International study identifies strategies for improving smoking cessation support for cancer patients

An international study identified key areas to improve evidence-based smoking cessation support for cancer patients, highlighting improved clinician education and the development of dedicated resources as ideal targets for elevated support.

In its study, the International Association for the Study of Lung Cancer surveyed 1,153 members about current tobacco assessment and cessation practices for cancer patients. Its members, all physician-level oncology providers, indicated a number of factors generally associated with asking about tobacco use and advising patients to quit:

  • Work setting
  • Time since completing a terminal degree
  • Percent of time devoted to clinical care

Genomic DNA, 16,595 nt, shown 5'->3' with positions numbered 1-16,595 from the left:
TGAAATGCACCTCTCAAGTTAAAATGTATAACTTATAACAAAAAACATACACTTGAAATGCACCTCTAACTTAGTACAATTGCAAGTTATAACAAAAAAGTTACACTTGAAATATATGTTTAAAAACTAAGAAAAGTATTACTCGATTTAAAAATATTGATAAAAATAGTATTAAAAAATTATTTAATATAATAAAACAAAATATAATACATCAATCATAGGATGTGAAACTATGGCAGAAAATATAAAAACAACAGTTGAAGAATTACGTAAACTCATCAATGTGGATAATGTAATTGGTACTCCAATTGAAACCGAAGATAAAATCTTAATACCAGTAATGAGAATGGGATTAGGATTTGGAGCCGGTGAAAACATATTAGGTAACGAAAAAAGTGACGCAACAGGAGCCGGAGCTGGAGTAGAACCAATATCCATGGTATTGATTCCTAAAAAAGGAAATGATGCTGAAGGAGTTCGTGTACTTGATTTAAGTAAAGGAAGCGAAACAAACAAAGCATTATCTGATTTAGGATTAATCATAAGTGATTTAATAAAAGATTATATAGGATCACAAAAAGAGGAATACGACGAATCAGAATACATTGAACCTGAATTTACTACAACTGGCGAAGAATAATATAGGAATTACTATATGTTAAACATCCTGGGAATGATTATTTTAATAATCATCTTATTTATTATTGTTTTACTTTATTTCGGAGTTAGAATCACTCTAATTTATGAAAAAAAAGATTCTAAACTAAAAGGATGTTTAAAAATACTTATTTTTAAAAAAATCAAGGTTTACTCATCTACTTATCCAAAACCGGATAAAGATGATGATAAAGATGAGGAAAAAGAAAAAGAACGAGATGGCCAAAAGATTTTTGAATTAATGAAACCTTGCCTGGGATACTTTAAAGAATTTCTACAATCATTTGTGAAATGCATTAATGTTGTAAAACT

• History of tobacco use

The physicians noted a lack of clinician education or experience and lack of available resources for referral as the dominant barriers to providing support. The authors concluded that improved clinician education and the development of dedicated resources are key areas to improve cessation support for cancer patients.

Have you worked in smoking cessation for cancer patients? Share your thoughts by tweeting @globalbridges or posting to the Global Bridges Discussion Board.